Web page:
This was one of the first books to link the novel "Dracula" to the historical Vlad the Impaler. It was certainly the most influential. Not only does this book give an excellent biography of the psychopathic Romanian warlord, but it delves into authentic vampire folklore and vampire literature, especially Bram Stoker's work. It even includes a chapter on the infamous Countess Bathory. This is the essential book for anyone wanting to research Dracula, vampires, or Vlad the Impaler because it cover ...more
Sistermagpie
Jan 14, 2017 rated it liked it
Shelves: non-fiction
I've had a galley of this book sitting on my shelf for years. Every time I considered giving it away I held on thinking I really would like to read it--now I finally did and it was worth hanging on to it. There's not a lot here about Dracula in art. It's really more at the end of the book that it gives an overview of the many many vampire stories that we're still familiar with today. Most of the book is about the actual vampire Vlad Tepes, the Impaler, Dracula. I didn't know that much about him, ...more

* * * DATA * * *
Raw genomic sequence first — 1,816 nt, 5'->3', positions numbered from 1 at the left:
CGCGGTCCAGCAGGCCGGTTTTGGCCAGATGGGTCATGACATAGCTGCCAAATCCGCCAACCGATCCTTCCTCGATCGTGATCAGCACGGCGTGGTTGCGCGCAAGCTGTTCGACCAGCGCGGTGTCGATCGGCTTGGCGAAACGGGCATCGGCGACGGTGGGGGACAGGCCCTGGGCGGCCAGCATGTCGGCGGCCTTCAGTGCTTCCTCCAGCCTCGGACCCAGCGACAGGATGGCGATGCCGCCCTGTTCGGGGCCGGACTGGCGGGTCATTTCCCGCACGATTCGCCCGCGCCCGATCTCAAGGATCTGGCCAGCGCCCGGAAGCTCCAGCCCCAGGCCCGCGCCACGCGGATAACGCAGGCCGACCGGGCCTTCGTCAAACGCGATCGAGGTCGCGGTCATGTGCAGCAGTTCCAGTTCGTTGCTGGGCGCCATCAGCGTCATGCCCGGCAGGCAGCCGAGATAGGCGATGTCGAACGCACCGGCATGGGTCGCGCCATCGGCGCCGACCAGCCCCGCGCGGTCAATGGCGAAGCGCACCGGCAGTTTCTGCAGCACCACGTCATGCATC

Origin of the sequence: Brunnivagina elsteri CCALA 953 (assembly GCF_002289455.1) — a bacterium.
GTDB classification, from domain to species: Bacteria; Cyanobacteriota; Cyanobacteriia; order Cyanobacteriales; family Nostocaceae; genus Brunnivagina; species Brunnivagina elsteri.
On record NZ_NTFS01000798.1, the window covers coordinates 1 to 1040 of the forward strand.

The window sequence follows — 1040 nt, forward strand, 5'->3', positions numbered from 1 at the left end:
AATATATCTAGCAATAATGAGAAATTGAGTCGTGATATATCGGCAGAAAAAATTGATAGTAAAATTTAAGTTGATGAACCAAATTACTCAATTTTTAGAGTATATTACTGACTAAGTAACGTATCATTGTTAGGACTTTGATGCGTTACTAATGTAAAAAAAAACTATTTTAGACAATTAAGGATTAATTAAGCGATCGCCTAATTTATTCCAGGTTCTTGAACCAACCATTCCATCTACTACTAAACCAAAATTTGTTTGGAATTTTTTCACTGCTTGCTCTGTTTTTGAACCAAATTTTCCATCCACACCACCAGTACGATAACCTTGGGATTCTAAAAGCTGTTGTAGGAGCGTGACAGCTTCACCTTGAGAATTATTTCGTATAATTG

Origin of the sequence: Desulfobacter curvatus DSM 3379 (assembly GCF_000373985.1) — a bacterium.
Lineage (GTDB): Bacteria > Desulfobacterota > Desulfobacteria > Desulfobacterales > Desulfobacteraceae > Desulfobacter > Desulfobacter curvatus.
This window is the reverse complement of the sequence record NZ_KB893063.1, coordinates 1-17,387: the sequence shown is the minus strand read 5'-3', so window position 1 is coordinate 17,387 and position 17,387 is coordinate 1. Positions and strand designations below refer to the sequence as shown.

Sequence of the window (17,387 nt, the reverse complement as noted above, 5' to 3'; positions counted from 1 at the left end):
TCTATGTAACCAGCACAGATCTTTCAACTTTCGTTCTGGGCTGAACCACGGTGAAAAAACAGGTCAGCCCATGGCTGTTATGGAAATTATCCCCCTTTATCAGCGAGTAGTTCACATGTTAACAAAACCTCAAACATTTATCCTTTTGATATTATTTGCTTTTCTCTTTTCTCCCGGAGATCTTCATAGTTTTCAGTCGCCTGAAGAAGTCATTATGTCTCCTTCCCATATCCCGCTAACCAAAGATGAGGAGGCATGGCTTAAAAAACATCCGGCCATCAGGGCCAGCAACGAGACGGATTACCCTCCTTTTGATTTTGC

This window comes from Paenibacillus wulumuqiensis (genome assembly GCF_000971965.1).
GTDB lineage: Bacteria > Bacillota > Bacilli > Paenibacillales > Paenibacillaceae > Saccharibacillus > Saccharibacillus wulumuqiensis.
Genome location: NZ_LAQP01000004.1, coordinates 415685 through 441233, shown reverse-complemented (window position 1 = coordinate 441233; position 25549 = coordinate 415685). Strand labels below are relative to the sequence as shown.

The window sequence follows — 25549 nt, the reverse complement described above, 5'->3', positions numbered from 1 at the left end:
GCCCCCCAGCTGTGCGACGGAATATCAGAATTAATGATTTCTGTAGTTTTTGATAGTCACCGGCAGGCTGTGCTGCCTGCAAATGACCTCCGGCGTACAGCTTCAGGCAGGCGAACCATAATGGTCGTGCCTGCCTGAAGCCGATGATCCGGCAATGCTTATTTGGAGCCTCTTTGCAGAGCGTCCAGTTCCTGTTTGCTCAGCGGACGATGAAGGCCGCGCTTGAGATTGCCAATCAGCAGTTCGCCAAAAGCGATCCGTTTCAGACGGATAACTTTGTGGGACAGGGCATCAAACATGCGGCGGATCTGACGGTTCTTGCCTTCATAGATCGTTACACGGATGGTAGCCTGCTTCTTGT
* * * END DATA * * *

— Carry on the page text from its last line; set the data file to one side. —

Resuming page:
Lynne Cantwell
Apr 25, 2012 rated it really liked it
Shelves: travel
I was surprised at how much I enjoyed this book. The authors have written an engaging history of Vlad the Impaler and his family, of Bram Stoker, and of Dracula's impact on popular culture.

I was interested to learn that the real Vlad didn't live in Transylvania; his castle was actually in Wallachia, and his military exploits occurred up and down the Danube. Stoker put his story in Transylvania for his own dramatic purposes.

Another fun fact to know and tell: Bela Lugosi didn't speak English at al
...more
Stephen
Oct 20, 2008 rated it really liked it